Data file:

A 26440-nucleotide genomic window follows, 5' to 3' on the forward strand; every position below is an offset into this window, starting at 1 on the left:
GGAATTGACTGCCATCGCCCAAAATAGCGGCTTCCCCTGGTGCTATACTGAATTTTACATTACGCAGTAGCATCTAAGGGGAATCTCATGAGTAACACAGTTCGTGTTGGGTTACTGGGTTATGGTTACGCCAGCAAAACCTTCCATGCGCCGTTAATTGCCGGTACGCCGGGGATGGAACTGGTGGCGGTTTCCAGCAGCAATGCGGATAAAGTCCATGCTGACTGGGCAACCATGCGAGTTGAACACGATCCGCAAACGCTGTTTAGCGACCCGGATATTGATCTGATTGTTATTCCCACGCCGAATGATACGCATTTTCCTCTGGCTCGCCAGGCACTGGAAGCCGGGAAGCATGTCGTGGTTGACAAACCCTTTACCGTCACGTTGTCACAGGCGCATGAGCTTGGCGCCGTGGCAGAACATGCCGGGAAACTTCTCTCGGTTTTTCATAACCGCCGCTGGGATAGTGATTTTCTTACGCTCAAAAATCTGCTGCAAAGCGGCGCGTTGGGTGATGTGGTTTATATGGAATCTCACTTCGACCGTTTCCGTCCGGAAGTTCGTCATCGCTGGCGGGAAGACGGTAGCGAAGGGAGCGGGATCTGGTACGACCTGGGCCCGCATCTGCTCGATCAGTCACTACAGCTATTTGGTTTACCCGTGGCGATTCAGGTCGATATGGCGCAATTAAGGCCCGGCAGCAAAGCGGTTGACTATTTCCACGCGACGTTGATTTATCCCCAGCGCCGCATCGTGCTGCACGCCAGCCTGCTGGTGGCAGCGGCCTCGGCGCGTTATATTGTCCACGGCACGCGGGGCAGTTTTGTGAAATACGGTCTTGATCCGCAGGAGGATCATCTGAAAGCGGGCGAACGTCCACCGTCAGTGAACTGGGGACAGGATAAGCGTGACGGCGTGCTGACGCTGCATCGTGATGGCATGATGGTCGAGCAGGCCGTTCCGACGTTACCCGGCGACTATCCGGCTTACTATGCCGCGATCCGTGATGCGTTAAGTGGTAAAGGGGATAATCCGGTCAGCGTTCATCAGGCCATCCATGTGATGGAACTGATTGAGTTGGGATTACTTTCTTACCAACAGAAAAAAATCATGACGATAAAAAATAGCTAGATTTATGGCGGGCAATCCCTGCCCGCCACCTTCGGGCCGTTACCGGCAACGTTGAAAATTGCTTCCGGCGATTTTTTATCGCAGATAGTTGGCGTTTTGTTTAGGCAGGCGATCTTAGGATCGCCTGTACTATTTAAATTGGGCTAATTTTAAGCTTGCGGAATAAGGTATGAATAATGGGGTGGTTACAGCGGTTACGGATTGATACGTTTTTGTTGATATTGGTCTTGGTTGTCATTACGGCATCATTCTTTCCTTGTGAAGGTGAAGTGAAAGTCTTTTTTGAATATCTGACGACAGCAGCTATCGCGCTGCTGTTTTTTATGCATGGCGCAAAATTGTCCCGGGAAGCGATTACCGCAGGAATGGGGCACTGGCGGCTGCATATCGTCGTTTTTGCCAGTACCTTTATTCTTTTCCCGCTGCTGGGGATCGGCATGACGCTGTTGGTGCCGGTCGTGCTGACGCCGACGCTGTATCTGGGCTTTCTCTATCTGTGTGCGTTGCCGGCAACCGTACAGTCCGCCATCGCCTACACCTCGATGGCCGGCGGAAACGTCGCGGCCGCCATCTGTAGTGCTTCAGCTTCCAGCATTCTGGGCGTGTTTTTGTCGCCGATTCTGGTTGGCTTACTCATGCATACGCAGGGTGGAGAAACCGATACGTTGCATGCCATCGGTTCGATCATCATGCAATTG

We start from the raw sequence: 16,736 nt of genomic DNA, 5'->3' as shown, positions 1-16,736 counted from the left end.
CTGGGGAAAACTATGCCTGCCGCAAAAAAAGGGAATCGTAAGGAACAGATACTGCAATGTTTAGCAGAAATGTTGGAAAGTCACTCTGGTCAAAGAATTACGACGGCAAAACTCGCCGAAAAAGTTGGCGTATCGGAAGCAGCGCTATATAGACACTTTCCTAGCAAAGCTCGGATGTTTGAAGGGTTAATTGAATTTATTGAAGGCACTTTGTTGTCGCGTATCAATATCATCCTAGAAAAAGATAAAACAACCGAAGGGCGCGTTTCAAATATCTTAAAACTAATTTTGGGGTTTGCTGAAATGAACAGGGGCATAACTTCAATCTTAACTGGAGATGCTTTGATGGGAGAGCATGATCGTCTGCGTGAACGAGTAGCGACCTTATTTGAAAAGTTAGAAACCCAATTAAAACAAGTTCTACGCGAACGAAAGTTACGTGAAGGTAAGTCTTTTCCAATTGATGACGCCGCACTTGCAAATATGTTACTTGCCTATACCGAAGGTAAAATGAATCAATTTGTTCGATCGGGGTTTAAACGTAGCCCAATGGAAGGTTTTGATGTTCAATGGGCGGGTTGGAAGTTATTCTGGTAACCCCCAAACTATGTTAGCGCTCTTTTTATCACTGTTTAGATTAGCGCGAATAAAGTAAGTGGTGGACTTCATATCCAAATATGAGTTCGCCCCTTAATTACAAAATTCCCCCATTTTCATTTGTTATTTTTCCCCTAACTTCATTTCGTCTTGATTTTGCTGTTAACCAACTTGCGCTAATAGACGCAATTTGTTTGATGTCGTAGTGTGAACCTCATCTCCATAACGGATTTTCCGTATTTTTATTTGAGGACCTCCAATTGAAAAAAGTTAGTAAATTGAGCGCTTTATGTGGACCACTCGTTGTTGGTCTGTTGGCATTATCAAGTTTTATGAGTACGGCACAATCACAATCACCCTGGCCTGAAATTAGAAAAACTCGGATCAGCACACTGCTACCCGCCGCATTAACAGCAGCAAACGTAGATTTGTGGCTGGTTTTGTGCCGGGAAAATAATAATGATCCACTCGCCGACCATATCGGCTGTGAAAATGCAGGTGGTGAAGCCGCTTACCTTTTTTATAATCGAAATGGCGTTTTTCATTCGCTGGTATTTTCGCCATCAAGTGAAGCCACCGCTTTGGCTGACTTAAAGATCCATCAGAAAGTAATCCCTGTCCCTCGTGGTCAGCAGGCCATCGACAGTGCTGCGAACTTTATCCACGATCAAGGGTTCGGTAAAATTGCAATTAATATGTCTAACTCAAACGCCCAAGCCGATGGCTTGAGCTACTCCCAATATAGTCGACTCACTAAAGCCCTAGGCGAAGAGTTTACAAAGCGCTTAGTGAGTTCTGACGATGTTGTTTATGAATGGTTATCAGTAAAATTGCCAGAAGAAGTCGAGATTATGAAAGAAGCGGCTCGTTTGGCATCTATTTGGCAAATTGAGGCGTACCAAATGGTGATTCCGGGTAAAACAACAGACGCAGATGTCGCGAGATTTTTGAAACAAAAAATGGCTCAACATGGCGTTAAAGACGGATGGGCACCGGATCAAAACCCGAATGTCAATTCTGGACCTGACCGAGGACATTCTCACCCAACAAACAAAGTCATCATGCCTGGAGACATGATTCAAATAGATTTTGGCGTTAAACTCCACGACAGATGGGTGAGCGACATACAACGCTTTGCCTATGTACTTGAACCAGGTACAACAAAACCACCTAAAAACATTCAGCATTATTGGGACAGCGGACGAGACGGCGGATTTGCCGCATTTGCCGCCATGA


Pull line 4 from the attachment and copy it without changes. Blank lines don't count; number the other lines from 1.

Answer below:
CTGGGGAAAACTATGCCTGCCGCAAAAAAAGGGAATCGTAAGGAACAGATACTGCAATGTTTAGCAGAAATGTTGGAAAGTCACTCTGGTCAAAGAATTACGACGGCAAAACTCGCCGAAAAAGTTGGCGTATCGGAAGCAGCGCTATATAGACACTTTCCTAGCAAAGCTCGGATGTTTGAAGGGTTAATTGAATTTATTGAAGGCACTTTGTTGTCGCGTATCAATATCATCCTAGAAAAAGATAAAACAACCGAAGGGCGCGTTTCAAATATCTTAAAACTAATTTTGGGGTTTGCTGAAATGAACAGGGGCATAACTTCAATCTTAACTGGAGATGCTTTGATGGGAGAGCATGATCGTCTGCGTGAACGAGTAGCGACCTTATTTGAAAAGTTAGAAACCCAATTAAAACAAGTTCTACGCGAACGAAAGTTACGTGAAGGTAAGTCTTTTCCAATTGATGACGCCGCACTTGCAAATATGTTACTTGCCTATACCGAAGGTAAAATGAATCAATTTGTTCGATCGGGGTTTAAACGTAGCCCAATGGAAGGTTTTGATGTTCAATGGGCGGGTTGGAAGTTATTCTGGTAACCCCCAAACTATGTTAGCGCTCTTTTTATCACTGTTTAGATTAGCGCGAATAAAGTAAGTGGTGGACTTCATATCCAAATATGAGTTCGCCCCTTAATTACAAAATTCCCCCATTTTCATTTGTTATTTTTCCCCTAACTTCATTTCGTCTTGATTTTGCTGTTAACCAACTTGCGCTAATAGACGCAATTTGTTTGATGTCGTAGTGTGAACCTCATCTCCATAACGGATTTTCCGTATTTTTATTTGAGGACCTCCAATTGAAAAAAGTTAGTAAATTGAGCGCTTTATGTGGACCACTCGTTGTTGGTCTGTTGGCATTATCAAGTTTTATGAGTACGGCACAATCACAATCACCCTGGCCTGAAATTAGAAAAACTCGGATCAGCACACTGCTACCCGCCGCATTAACAGCAGCAAACGTAGATTTGTGGCTGGTTTTGTGCCGGGAAAATAATAATGATCCACTCGCCGACCATATCGGCTGTGAAAATGCAGGTGGTGAAGCCGCTTACCTTTTTTATAATCGAAATGGCGTTTTTCATTCGCTGGTATTTTCGCCATCAAGTGAAGCCACCGCTTTGGCTGACTTAAAGATCCATCAGAAAGTAATCCCTGTCCCTCGTGGTCAGCAGGCCATCGACAGTGCTGCGAACTTTATCCACGATCAAGGGTTCGGTAAAATTGCAATTAATATGTCTAACTCAAACGCCCAAGCCGATGGCTTGAGCTACTCCCAATATAGTCGACTCACTAAAGCCCTAGGCGAAGAGTTTACAAAGCGCTTAGTGAGTTCTGACGATGTTGTTTATGAATGGTTATCAGTAAAATTGCCAGAAGAAGTCGAGATTATGAAAGAAGCGGCTCGTTTGGCATCTATTTGGCAAATTGAGGCGTACCAAATGGTGATTCCGGGTAAAACAACAGACGCAGATGTCGCGAGATTTTTGAAACAAAAAATGGCTCAACATGGCGTTAAAGACGGATGGGCACCGGATCAAAACCCGAATGTCAATTCTGGACCTGACCGAGGACATTCTCACCCAACAAACAAAGTCATCATGCCTGGAGACATGATTCAAATAGATTTTGGCGTTAAACTCCACGACAGATGGGTGAGCGACATACAACGCTTTGCCTATGTACTTGAACCAGGTACAACAAAACCACCTAAAAACATTCAGCATTATTGGGACAGCGGACGAGACGGCGGATTTGCCGCATTTGCCGCCATGA